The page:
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As regulatory framework advances, LatAm will be hemp leader

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INTERVIEW: A founding member of Gmiracle SAS, Bogata, Leandro McMahon participated in the debates of the Colombian congress, as well as the working tables at the Colombian Ministry of Health during the regulation process of cannabis for medical and scientific purposes. As Gmiracle ‘s CEO, he was responsible for filing and obtaining cannabis-related licenses from various government ministries. Gmiracle is now in the process of obtaining permission from the Colombian government to export cannabis derivatives for medical and scientific uses.

HempToday: Give us your short pitch about cannabis’ potential in Latin America.

Leandro McMahon: Latin America has the ideal conditions to become the world’s agricultural pantry. The experience of Argentina, Colombia, Brazil and Uruguay demonstrates the enormous potential of the region. As the regulatory framework advances, Latin America will become a major producer in this industry.

HT: What’s the next phase in the development for the region? What’s needed now?

LM: For our region to be competitive we must invest in genetic improvement, precision agriculture and product development. We should not focus solely on crop yields and efficiency. The creation of value is in the development of technology and knowledge in collaboration with all the industries that will use cannabis as raw material.

HT: What advantages does Colombia offer for those who might want to invest in the Colombian hemp industry?

LM: Colombia is a country that has millions of hectares suitable for the cultivation of hemp in different regions. Its geographical conditions, its 12 hours of sunlight throughout the year, its abundant water resources, low labor costs and agricultural traditions mean Colombia has great potential to be one of the leading countries in the cultivation of hemp going forward.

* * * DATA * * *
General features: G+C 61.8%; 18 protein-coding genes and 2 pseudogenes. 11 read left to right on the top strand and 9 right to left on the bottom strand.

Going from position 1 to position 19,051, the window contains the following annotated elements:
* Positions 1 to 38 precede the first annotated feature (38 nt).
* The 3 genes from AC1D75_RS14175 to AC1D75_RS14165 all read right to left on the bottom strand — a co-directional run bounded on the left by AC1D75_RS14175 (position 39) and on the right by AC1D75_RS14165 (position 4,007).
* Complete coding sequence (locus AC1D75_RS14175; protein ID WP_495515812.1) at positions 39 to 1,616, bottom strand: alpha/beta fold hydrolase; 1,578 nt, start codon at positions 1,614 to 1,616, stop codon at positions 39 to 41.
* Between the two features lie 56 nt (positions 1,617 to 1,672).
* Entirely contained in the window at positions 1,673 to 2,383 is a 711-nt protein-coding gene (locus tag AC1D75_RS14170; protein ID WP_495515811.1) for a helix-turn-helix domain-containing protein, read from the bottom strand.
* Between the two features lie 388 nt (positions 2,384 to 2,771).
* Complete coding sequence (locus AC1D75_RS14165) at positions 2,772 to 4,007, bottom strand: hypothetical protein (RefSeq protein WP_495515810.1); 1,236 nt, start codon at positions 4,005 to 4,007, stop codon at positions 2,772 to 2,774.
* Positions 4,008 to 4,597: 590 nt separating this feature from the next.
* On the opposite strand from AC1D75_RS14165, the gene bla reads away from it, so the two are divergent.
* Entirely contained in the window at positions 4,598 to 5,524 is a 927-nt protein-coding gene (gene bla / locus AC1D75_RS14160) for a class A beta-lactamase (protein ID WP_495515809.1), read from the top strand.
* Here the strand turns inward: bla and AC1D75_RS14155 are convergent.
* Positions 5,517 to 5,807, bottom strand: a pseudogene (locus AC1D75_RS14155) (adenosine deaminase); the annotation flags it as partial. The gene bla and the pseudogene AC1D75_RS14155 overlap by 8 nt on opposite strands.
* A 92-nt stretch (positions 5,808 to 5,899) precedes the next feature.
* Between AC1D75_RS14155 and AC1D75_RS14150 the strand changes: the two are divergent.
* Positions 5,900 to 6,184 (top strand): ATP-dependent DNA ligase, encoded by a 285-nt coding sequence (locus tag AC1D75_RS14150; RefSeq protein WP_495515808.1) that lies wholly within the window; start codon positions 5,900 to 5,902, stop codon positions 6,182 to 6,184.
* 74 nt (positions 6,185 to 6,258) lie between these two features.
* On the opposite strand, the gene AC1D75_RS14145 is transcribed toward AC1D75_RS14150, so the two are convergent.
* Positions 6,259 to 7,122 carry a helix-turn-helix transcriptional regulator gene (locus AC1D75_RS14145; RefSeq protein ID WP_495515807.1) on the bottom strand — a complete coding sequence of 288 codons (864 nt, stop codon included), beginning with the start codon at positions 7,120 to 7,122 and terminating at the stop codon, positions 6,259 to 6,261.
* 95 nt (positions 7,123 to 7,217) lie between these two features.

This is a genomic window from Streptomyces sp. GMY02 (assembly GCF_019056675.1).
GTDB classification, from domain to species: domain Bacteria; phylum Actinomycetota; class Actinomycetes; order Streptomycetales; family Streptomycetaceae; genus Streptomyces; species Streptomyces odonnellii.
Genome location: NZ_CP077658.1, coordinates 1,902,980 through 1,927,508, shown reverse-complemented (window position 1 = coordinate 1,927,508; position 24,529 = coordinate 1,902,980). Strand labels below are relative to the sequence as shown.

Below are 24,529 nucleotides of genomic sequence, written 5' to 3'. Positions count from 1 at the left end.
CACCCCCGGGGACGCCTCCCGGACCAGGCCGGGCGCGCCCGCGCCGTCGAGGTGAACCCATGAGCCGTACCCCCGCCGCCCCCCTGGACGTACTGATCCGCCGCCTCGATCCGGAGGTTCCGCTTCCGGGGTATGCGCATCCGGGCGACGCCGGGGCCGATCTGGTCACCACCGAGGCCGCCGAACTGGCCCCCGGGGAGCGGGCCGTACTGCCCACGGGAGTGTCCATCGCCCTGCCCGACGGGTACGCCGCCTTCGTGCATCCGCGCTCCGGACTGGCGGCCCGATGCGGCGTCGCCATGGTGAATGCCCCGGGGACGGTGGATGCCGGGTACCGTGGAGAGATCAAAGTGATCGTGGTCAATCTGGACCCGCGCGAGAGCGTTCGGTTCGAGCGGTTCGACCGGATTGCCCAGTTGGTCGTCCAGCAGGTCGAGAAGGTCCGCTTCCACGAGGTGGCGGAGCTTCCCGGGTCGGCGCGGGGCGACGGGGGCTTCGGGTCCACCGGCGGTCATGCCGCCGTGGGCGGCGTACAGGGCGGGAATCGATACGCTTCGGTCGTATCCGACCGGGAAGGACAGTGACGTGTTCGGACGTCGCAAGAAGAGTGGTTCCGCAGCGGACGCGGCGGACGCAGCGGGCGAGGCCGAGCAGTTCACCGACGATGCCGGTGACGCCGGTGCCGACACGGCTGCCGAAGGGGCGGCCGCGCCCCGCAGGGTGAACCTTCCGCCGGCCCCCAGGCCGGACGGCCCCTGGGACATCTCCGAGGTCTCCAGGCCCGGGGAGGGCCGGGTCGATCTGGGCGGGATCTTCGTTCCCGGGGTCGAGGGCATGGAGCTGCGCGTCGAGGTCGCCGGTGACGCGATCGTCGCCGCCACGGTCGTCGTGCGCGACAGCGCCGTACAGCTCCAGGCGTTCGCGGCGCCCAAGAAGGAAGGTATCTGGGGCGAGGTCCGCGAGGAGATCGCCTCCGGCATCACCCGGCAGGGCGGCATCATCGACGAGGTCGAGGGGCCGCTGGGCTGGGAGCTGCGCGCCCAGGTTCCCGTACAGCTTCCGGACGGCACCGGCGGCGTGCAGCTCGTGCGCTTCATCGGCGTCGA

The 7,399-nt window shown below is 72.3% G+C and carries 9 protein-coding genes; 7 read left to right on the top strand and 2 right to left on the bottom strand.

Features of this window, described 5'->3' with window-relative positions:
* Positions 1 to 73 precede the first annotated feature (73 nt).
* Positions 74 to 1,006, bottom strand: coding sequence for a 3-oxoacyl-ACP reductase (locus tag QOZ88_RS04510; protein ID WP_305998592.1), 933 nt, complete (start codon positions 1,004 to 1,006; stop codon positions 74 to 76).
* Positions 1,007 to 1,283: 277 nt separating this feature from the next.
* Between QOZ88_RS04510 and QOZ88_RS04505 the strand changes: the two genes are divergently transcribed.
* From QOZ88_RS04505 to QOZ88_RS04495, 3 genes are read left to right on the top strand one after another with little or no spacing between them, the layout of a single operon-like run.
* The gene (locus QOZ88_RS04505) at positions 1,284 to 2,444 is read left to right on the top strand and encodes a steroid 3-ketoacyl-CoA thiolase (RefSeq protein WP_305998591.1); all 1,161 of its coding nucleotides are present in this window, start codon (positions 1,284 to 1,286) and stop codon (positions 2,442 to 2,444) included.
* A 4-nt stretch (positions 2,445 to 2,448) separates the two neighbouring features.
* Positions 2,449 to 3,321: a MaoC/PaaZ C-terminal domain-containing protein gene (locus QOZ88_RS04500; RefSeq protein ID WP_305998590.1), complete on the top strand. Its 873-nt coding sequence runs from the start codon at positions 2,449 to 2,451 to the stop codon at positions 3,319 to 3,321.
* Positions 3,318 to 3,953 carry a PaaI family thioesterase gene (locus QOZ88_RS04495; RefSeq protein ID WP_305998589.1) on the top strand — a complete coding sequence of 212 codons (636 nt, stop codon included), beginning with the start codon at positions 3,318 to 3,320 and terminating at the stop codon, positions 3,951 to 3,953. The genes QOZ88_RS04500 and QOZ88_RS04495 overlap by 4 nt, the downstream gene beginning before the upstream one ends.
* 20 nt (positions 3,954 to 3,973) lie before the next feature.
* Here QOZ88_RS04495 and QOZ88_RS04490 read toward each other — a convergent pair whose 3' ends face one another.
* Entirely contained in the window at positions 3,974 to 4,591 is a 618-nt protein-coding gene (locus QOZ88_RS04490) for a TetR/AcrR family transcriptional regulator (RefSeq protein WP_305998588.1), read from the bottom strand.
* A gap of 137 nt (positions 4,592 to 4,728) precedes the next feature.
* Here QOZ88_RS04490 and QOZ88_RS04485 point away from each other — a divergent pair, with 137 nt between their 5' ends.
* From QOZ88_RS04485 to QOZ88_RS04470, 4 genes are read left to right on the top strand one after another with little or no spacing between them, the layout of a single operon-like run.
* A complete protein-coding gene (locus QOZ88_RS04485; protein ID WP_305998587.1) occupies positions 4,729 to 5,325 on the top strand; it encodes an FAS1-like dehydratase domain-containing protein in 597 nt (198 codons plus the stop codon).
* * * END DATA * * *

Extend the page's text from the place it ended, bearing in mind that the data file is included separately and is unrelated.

HT: What projects are you working on now?

LM: Our project has several tracks. First, we have a 3-hectare crop under greenhouses which is focused on the production of cannabinoids for pharmaceutical use. At the same time we are working on the development of genetics that best suit the conditions of the country as well as optimization of extraction processes. In the coming years we will work to standardize our production processes to gradually grow along with market demand.

Meet Leandro McMahon at the Latin American & Caribbean Hemp Summit, Nov. 8-9 in Montevideo, Uruguay. Express ticket purchase!

We are also working on developing crop models that generate better income for farmers in the region, through associations of small growers that allow them to participate in the cannabis production chain.

HT: What kind of things is Gmiracle working on with the National University of Colombia?

LM: We are developing a research program to characterize Colombian seed varieties and generate crop protocols that allow us to obtain better crops. And in collaboration with the biotechnology department, we are developing the protocols for cannabis-based products in accordance with current regulations of the Colombia National Food and Drug Surveillance Institute (INVIMA).

HT: How is cannabis viewed now in Colombian society? Does the stigma remain? Is this changing?

LM: In my experience the problem of prohibition and stigmatization is largely due to ignorance by society and legislators about the benefits the plant can bring to the country. Secondly, the lack of information generated over time has not allowed entrepreneurs and society in general to join in the development of this industry. For this reason, part of our process has been to publicize the benefits and opportunities that Colombia has – its potential to be one of the largest cannabis producers on the planet.

HT: What gives the drive to your work? What’s the mission statement?

LM: We know that the future of civilization depends on the responsible consumption of the planet’s resources and a collective consciousness that can lead the way to a new, sustainable economic model. We’re sure cannabis can have the greatest economic, social and political impact in achieving the UN’s Sustainable Development Goals (SDGs).


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